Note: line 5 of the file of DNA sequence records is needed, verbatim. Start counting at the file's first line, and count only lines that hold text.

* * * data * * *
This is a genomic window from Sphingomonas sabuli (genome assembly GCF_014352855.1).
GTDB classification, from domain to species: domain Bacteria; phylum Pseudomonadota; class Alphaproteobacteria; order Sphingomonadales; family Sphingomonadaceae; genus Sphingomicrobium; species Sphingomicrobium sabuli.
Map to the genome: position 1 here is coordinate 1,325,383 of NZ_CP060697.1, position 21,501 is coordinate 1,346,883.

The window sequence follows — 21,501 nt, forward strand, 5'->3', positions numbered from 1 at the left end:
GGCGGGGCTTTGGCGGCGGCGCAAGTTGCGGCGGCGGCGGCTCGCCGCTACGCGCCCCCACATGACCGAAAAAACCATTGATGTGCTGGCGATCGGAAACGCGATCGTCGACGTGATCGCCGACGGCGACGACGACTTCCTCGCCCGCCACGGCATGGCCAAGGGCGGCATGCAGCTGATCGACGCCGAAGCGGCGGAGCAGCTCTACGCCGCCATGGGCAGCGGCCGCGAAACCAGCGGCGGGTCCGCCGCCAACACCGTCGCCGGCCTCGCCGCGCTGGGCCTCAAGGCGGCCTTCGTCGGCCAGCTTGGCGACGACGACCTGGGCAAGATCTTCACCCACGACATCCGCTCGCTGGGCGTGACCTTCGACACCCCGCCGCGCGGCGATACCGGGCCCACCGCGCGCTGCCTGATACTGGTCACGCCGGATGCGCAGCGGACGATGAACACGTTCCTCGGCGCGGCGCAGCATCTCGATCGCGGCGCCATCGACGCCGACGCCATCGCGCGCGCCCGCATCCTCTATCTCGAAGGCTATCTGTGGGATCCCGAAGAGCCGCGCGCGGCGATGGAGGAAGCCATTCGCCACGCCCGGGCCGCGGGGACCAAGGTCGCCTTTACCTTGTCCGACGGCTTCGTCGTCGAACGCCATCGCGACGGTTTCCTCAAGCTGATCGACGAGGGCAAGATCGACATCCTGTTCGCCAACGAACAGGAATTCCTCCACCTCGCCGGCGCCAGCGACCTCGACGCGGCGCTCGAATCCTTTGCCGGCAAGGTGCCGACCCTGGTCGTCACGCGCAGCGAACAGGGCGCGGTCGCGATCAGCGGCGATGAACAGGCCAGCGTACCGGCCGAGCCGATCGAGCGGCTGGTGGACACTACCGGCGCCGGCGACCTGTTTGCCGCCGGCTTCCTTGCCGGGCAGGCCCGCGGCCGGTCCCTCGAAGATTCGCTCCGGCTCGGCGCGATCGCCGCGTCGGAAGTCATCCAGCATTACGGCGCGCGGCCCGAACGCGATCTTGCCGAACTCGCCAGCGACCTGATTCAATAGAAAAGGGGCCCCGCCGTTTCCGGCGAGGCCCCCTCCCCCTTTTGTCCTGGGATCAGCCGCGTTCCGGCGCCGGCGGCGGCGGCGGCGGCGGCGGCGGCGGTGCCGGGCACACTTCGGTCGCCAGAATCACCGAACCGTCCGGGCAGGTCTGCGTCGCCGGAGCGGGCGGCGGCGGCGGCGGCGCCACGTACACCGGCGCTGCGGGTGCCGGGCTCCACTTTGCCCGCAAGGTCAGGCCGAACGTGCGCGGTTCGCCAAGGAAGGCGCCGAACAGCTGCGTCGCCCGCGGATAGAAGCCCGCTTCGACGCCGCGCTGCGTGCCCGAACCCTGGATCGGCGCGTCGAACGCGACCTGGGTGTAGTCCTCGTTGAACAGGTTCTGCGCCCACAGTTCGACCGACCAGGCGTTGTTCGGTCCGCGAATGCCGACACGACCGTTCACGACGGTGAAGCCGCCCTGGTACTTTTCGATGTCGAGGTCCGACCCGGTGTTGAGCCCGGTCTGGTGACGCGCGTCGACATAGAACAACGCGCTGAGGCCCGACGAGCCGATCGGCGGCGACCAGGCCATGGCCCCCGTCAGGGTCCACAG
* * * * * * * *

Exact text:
GGCGGGGCTTTGGCGGCGGCGCAAGTTGCGGCGGCGGCGGCTCGCCGCTACGCGCCCCCACATGACCGAAAAAACCATTGATGTGCTGGCGATCGGAAACGCGATCGTCGACGTGATCGCCGACGGCGACGACGACTTCCTCGCCCGCCACGGCATGGCCAAGGGCGGCATGCAGCTGATCGACGCCGAAGCGGCGGAGCAGCTCTACGCCGCCATGGGCAGCGGCCGCGAAACCAGCGGCGGGTCCGCCGCCAACACCGTCGCCGGCCTCGCCGCGCTGGGCCTCAAGGCGGCCTTCGTCGGCCAGCTTGGCGACGACGACCTGGGCAAGATCTTCACCCACGACATCCGCTCGCTGGGCGTGACCTTCGACACCCCGCCGCGCGGCGATACCGGGCCCACCGCGCGCTGCCTGATACTGGTCACGCCGGATGCGCAGCGGACGATGAACACGTTCCTCGGCGCGGCGCAGCATCTCGATCGCGGCGCCATCGACGCCGACGCCATCGCGCGCGCCCGCATCCTCTATCTCGAAGGCTATCTGTGGGATCCCGAAGAGCCGCGCGCGGCGATGGAGGAAGCCATTCGCCACGCCCGGGCCGCGGGGACCAAGGTCGCCTTTACCTTGTCCGACGGCTTCGTCGTCGAACGCCATCGCGACGGTTTCCTCAAGCTGATCGACGAGGGCAAGATCGACATCCTGTTCGCCAACGAACAGGAATTCCTCCACCTCGCCGGCGCCAGCGACCTCGACGCGGCGCTCGAATCCTTTGCCGGCAAGGTGCCGACCCTGGTCGTCACGCGCAGCGAACAGGGCGCGGTCGCGATCAGCGGCGATGAACAGGCCAGCGTACCGGCCGAGCCGATCGAGCGGCTGGTGGACACTACCGGCGCCGGCGACCTGTTTGCCGCCGGCTTCCTTGCCGGGCAGGCCCGCGGCCGGTCCCTCGAAGATTCGCTCCGGCTCGGCGCGATCGCCGCGTCGGAAGTCATCCAGCATTACGGCGCGCGGCCCGAACGCGATCTTGCCGAACTCGCCAGCGACCTGATTCAATAGAAAAGGGGCCCCGCCGTTTCCGGCGAGGCCCCCTCCCCCTTTTGTCCTGGGATCAGCCGCGTTCCGGCGCCGGCGGCGGCGGCGGCGGCGGCGGCGGCGGTGCCGGGCACACTTCGGTCGCCAGAATCACCGAACCGTCCGGGCAGGTCTGCGTCGCCGGAGCGGGCGGCGGCGGCGGCGGCGCCACGTACACCGGCGCTGCGGGTGCCGGGCTCCACTTTGCCCGCAAGGTCAGGCCGAACGTGCGCGGTTCGCCAAGGAAGGCGCCGAACAGCTGCGTCGCCCGCGGATAGAAGCCCGCTTCGACGCCGCGCTGCGTGCCCGAACCCTGGATCGGCGCGTCGAACGCGACCTGGGTGTAGTCCTCGTTGAACAGGTTCTGCGCCCACAGTTCGACCGACCAGGCGTTGTTCGGTCCGCGAATGCCGACACGACCGTTCACGACGGTGAAGCCGCCCTGGTACTTTTCGATGTCGAGGTCCGACCCGGTGTTGAGCCCGGTCTGGTGACGCGCGTCGACATAGAACAACGCGCTGAGGCCCGACGAGCCGATCGGCGGCGACCAGGCCATGGCCCCCGTCAGGGTCCACAG